You needed to hear Nnamdi Kanu talk. You needed to see him challenge soldiers in Abakaleke, Aba, Port Hartcourt, Asaba, Owerri and other places he claimed was in Biafran territory.

Kanu was the king. He was addressed as Biafran President (though he turned down the title on some occasions). He publicity told his supporters that no one born of a woman can touch him.

He said if anyone touched him or tried to arrest him that Nigeria would break. In fact, he said that would bring the Sovereign State of Biafra faster than expected.

Nigerian watched him on a daily basis. But the lion was not around. Yes, Senator Shehu Sani said it. The lawmaker told Kanu that when the lions returns, all the animals will find their holes. Yes, Wife of the President, Aisha Buhari said so too. She said that the rats and other smaller animals were dancing around the jungle because the lion king was lying on a sick bed.

There were fears, prophesies and even dreams about the lion king not returning to the jungle any more.

However, it was not clear if the return of the President would calm the leader of the Indigenous People of Biafra, whose popularity had grown so fast that he had to order over 5 states to stay at home and they obeyed.

But one thing was clear, Buhari would do it anyway even if it takes disobeying the rule of law. It was just for the President to return from London and some had predicted, all the smaller animals started stampeding as they run.

Nnamdi Kanu, the Commander in Chief of the Biafran Armed Forces has remained missing since September 14, 2017 when the lion king roared around his Afara Ukwu home in Umuahia, Abia State.

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Tech in Nigeria: From the Mountain (Hubs) to the (Vibranium) Valley



If you were sleeping under a rock in Antarctica, you have definitely missed out on how tech is growing in leaps and bounds in Nigeria.

Gone are the day when people barely had any grasp of what is happening in the industry, everyone surely has at least app on his phone, that caters to daily needs.

Mobile banking ensures you can send money to friends and family from under your duvet. If you are movie buff, iROKO and its likes have you covered. Shall we talk about Taxify and Uber, which allows you to order rides to and from your destinations? Don’t get me started with the bloom of e-commerce.

The brilliant part of it all? The growth is being championed by bright, young minds.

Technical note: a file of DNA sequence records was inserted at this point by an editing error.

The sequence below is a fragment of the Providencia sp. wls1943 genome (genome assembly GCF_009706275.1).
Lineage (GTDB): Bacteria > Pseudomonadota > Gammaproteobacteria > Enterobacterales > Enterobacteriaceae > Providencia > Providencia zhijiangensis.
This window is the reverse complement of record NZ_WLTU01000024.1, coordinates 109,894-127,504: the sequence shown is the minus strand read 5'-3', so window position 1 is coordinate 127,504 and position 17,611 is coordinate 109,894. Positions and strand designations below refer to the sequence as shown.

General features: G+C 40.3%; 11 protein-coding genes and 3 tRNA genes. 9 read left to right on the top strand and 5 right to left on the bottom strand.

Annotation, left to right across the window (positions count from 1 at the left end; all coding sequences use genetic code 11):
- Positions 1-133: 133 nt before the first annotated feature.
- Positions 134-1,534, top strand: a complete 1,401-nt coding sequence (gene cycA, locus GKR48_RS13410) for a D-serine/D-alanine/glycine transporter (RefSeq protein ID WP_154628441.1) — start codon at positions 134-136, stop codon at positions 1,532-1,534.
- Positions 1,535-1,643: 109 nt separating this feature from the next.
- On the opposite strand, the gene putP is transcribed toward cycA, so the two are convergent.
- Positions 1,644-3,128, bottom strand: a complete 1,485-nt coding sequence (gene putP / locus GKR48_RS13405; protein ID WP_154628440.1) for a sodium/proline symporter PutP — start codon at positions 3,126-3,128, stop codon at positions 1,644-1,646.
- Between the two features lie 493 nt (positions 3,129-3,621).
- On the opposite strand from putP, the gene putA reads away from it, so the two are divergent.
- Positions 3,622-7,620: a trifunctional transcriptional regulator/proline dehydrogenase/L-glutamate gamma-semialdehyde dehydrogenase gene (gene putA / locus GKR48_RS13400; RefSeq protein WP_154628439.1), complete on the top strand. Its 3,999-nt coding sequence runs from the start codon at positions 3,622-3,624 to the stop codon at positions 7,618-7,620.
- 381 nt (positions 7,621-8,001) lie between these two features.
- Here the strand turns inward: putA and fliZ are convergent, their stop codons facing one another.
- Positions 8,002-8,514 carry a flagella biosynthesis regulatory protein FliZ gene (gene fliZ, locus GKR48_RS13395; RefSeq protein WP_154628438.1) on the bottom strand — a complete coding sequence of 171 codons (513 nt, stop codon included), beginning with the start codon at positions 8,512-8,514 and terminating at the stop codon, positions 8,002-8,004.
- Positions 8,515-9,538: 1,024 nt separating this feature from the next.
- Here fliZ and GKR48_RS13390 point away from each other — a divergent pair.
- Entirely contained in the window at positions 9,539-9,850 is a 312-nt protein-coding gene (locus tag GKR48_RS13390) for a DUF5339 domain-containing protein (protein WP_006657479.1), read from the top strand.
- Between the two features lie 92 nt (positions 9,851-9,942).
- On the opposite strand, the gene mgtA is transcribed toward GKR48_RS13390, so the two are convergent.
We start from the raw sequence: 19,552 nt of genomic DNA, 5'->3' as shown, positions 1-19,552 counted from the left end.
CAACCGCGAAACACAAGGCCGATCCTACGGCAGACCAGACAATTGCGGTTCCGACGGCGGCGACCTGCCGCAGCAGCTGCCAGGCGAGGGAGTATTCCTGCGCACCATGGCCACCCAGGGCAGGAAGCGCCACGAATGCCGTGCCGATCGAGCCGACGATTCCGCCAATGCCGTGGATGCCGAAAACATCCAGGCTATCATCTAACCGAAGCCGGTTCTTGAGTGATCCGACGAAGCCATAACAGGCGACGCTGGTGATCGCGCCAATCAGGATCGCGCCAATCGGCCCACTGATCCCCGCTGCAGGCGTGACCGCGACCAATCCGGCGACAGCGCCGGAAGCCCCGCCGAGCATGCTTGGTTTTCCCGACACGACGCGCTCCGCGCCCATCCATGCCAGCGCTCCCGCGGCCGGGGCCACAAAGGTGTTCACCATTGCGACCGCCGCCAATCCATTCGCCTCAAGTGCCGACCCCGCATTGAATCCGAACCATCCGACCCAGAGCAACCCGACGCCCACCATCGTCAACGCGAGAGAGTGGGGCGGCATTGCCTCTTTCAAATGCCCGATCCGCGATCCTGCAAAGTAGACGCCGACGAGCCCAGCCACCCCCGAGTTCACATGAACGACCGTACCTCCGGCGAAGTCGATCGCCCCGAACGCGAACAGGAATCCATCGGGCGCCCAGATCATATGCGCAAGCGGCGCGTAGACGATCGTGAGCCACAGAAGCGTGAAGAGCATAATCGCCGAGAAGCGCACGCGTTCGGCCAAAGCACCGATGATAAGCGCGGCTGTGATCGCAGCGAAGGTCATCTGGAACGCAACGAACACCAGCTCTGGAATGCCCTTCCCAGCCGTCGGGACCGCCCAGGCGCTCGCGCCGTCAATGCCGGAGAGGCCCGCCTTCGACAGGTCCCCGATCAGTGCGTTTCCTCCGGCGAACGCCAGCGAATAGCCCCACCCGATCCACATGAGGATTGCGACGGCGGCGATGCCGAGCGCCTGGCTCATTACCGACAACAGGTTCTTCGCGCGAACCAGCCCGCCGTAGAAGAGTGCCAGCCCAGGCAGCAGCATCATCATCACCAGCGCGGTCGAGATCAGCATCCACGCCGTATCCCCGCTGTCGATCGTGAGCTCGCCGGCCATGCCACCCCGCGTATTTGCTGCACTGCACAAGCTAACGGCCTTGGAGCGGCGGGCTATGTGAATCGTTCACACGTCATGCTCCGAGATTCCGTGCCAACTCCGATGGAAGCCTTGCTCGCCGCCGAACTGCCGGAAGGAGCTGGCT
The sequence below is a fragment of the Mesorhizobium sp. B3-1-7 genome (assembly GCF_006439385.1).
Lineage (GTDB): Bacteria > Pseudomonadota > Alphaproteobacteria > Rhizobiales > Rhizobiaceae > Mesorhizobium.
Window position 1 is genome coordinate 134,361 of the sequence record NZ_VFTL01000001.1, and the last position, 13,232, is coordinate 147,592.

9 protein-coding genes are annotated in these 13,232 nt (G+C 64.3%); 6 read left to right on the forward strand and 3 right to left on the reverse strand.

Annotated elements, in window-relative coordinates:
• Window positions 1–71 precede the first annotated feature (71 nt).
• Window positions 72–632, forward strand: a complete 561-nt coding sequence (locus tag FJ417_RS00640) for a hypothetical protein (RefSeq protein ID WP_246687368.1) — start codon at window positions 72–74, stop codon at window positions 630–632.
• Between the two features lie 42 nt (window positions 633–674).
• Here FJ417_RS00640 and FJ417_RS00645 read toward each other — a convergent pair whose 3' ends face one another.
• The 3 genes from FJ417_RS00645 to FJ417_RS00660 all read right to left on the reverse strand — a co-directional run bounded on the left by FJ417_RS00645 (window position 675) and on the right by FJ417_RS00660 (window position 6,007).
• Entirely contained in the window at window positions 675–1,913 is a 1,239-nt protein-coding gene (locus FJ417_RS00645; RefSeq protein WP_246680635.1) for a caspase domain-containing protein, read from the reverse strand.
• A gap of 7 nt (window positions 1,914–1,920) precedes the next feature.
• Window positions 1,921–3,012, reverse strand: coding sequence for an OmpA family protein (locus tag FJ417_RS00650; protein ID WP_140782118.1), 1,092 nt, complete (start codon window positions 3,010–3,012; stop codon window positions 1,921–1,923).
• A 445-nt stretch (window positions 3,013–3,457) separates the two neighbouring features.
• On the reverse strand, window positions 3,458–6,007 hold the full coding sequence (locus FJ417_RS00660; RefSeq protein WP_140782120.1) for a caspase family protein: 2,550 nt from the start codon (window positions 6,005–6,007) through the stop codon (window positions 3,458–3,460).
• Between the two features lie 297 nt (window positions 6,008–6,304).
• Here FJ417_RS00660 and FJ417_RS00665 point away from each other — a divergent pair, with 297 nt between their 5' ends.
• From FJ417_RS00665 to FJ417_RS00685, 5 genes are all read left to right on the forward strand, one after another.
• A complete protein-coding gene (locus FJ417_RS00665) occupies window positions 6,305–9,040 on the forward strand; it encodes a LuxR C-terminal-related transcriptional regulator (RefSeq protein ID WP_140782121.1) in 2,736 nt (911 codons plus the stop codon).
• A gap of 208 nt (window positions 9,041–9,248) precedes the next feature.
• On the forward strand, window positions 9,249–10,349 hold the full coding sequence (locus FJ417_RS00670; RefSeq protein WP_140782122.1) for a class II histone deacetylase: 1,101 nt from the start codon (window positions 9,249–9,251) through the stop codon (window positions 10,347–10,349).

Take Iyin Aboyeji for instance. Just 26, he chose to return to Nigeria, in a time where his mates are queuing dutifully at embassies for visas to seek greener pastures.

Aboyeji co-founded two successful startups, before launching Flutterwave in 2017. The payments company has already processed $1.2billion in transactions so far. His previous startup, Andela, recently received $24million in funding from the founder of Facebook, Mark Zuckerberg.

Andela’s mission is two-fold: they are powering today’s teams on one hand and investing in tomorrow’s leaders on the other.

The plan is to have created 1.3million software development jobs in the next 10 years.

Gossy Ukanwoke is another tech genius doing great work. With focus on education, the 27-year-old founded Nigeria’s first private online university, Beni American University (BAU), in 2012. BAU allows students access to their classes whenever they need them, so far they own an internet-enabled device.

Ukanwoke is also behind the fancy-named ‘Vibranium Valley’. This world-class office space often referred to as the “Campus”, will serve as a hub for Tech start ups which will build an entrepreneur ecosystem, where people can be inspired to create companies and ultimately be able to create employment.

“In the last 2 years also, we have invested in 14 fintech-enabled companies across Nigeria and our early stage deployed capital has yielded over 5.6x portfolio returns and it is just getting started,” Bunmi Akinyemiju, MD/CEO, Venture Garden Group (VGG), says.

Somewhere on the bustling Herbert Macaulay Road in Yaba, Lagos, is a foresmost workspace, Co-Creation Hub (CC Hub), where dozens of hot heads gather daily to exchange and work on ideas. Yaba is widely regarded as the tech center of Nigeria and it houses numerous creative spaces and tech start-ups.

Little wonder it was Zuckerberg’s first point of call, when he visited last August. He met with at least 50 local startup founders and developers and checked up on the kids at the Summer of Code Camp.

This is what it is all about now. Not only creating, but sustaining brilliance in tech space in Nigeria.

Whether it is Andela, CC Hub or Vibranium Valley, the next set of developers, software engineers, etc are being groomed to take over and keep the torch burning.

The future does look bright for Nigeria. It is indeed exciting to begin to imagine the numerous innovations we will become accustomed to in years to come.